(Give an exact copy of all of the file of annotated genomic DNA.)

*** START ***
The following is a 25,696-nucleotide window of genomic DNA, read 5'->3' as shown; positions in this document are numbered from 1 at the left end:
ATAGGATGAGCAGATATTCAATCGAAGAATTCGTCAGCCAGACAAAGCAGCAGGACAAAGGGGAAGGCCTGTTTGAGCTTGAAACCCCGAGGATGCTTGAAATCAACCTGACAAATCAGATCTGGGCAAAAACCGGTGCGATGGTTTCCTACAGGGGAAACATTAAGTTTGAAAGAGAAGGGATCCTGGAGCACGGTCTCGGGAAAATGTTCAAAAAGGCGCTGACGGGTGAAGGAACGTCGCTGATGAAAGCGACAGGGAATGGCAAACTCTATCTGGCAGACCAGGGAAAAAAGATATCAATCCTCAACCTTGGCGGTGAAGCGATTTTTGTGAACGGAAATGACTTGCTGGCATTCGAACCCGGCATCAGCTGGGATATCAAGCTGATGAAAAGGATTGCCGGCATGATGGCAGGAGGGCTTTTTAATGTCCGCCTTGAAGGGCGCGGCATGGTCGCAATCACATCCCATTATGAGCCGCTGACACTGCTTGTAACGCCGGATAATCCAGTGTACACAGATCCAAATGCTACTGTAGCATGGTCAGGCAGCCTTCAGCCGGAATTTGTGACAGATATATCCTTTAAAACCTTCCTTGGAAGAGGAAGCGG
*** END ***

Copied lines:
The following is a 25,696-nucleotide window of genomic DNA, read 5'->3' as shown; positions in this document are numbered from 1 at the left end:
ATAGGATGAGCAGATATTCAATCGAAGAATTCGTCAGCCAGACAAAGCAGCAGGACAAAGGGGAAGGCCTGTTTGAGCTTGAAACCCCGAGGATGCTTGAAATCAACCTGACAAATCAGATCTGGGCAAAAACCGGTGCGATGGTTTCCTACAGGGGAAACATTAAGTTTGAAAGAGAAGGGATCCTGGAGCACGGTCTCGGGAAAATGTTCAAAAAGGCGCTGACGGGTGAAGGAACGTCGCTGATGAAAGCGACAGGGAATGGCAAACTCTATCTGGCAGACCAGGGAAAAAAGATATCAATCCTCAACCTTGGCGGTGAAGCGATTTTTGTGAACGGAAATGACTTGCTGGCATTCGAACCCGGCATCAGCTGGGATATCAAGCTGATGAAAAGGATTGCCGGCATGATGGCAGGAGGGCTTTTTAATGTCCGCCTTGAAGGGCGCGGCATGGTCGCAATCACATCCCATTATGAGCCGCTGACACTGCTTGTAACGCCGGATAATCCAGTGTACACAGATCCAAATGCTACTGTAGCATGGTCAGGCAGCCTTCAGCCGGAATTTGTGACAGATATATCCTTTAAAACCTTCCTTGGAAGAGGAAGCGG